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\[S= ut +\frac{ 1 }{ 2 }a t^2\] use this and you are done , put t= n and t= n-1

there will be two equations

right and we get :
\[\large{S_n = u + \frac{a(2n-1)}{2}}\]

but can we prove that :
\[S_n - S_{n-1}=S_n\] ?

*n seconds

not nth

yes very correct but the formula says S_n = u + a(2n-1)/2

Oh! OK, so it is S_nth = u + a(2n-1)/2 ?

|dw:1348928718064:dw|

@mahmit2012 it's physics i guess

s= displacement, sorry for telling later.

@mathslover shall i derive the whole equation?

no no I had done that

it is no different.

okay then where are you stuck?

just confirm me that :
\[\large{S_{n^{th}}= u + \frac{a(2n-1)}{2}}\]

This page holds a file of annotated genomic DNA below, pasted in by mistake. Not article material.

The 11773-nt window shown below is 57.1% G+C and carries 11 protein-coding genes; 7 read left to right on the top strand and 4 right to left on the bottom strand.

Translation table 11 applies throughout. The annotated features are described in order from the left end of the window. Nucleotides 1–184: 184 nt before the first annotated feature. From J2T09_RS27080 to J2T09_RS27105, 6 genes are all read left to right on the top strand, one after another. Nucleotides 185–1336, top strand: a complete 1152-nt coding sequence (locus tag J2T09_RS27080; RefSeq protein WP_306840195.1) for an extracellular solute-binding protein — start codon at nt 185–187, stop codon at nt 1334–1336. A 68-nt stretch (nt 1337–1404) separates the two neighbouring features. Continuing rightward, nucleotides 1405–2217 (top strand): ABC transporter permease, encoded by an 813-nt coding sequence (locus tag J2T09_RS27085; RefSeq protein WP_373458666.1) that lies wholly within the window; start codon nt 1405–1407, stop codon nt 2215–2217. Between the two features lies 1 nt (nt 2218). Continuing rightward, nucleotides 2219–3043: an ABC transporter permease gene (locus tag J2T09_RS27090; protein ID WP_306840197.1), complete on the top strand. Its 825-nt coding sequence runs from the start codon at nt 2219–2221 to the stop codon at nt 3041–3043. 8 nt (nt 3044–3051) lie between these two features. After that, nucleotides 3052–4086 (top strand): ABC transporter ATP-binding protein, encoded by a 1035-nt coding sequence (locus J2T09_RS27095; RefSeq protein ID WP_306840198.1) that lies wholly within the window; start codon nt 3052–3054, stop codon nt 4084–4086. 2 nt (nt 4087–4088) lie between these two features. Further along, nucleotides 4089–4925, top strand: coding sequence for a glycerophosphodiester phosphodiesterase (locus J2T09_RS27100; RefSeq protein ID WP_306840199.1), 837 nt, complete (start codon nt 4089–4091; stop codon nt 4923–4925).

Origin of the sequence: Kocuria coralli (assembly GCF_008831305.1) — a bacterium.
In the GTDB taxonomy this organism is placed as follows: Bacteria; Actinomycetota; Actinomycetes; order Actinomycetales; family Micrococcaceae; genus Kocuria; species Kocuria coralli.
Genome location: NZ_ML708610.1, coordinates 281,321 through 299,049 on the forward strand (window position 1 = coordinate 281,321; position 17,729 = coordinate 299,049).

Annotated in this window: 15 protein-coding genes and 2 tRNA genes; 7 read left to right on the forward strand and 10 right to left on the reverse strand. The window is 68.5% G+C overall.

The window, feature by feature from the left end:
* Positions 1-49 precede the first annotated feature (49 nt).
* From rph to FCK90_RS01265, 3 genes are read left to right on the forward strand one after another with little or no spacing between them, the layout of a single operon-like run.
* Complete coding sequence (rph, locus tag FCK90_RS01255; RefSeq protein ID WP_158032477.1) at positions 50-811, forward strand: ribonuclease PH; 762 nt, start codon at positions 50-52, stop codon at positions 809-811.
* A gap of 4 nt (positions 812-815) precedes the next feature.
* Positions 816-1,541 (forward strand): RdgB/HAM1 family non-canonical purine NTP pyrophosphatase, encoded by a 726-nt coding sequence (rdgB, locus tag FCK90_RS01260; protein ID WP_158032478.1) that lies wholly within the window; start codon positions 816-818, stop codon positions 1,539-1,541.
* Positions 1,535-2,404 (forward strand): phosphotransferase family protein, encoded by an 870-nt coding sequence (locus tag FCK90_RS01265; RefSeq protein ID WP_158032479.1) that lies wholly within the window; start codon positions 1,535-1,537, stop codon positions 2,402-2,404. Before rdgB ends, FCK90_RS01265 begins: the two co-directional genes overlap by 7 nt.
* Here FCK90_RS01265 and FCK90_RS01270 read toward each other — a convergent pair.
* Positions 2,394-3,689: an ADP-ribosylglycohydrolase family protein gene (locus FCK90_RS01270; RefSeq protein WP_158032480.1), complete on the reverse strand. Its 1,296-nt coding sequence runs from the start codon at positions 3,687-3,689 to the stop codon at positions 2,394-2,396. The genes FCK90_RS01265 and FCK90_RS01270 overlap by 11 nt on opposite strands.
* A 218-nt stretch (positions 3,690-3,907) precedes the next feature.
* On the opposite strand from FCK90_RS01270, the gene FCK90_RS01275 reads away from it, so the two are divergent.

for all sequences you can use that.

yes it is correct

so if Sn is meant the nth distance for a traveling with constant acceleration you can use it.

Any example or more explanation @mahmit2012 ?Please?

|dw:1348929066588:dw|

|dw:1348929143480:dw|

I have no words to say :(

@mahmit2012 this is what is being done by @mathslover

|dw:1348929260691:dw|

can distance vary according to a sinusoidial function ??

and so on...you can have many answer for all motions.

yes.

can distance vary as per the sine rule ? if yes can you give an example i'll be very thankful

don't mention this body moving on this path |dw:1348929527820:dw|

|dw:1348929615864:dw|

and what you've done is just a differentiation of S= A sin wt twice

All motions are related with Forier series.
In one dimension or more.

|dw:1348929928139:dw|

this is the simplest motion and has just one w.
for all motions you can have infinity frequencies.

@demitris do you agree what @mahmit2012 has said? i'll be thankful if you could help to know further

@mathslover is bugged lol

smile

rectilinear

uniform acceleration

sure

okay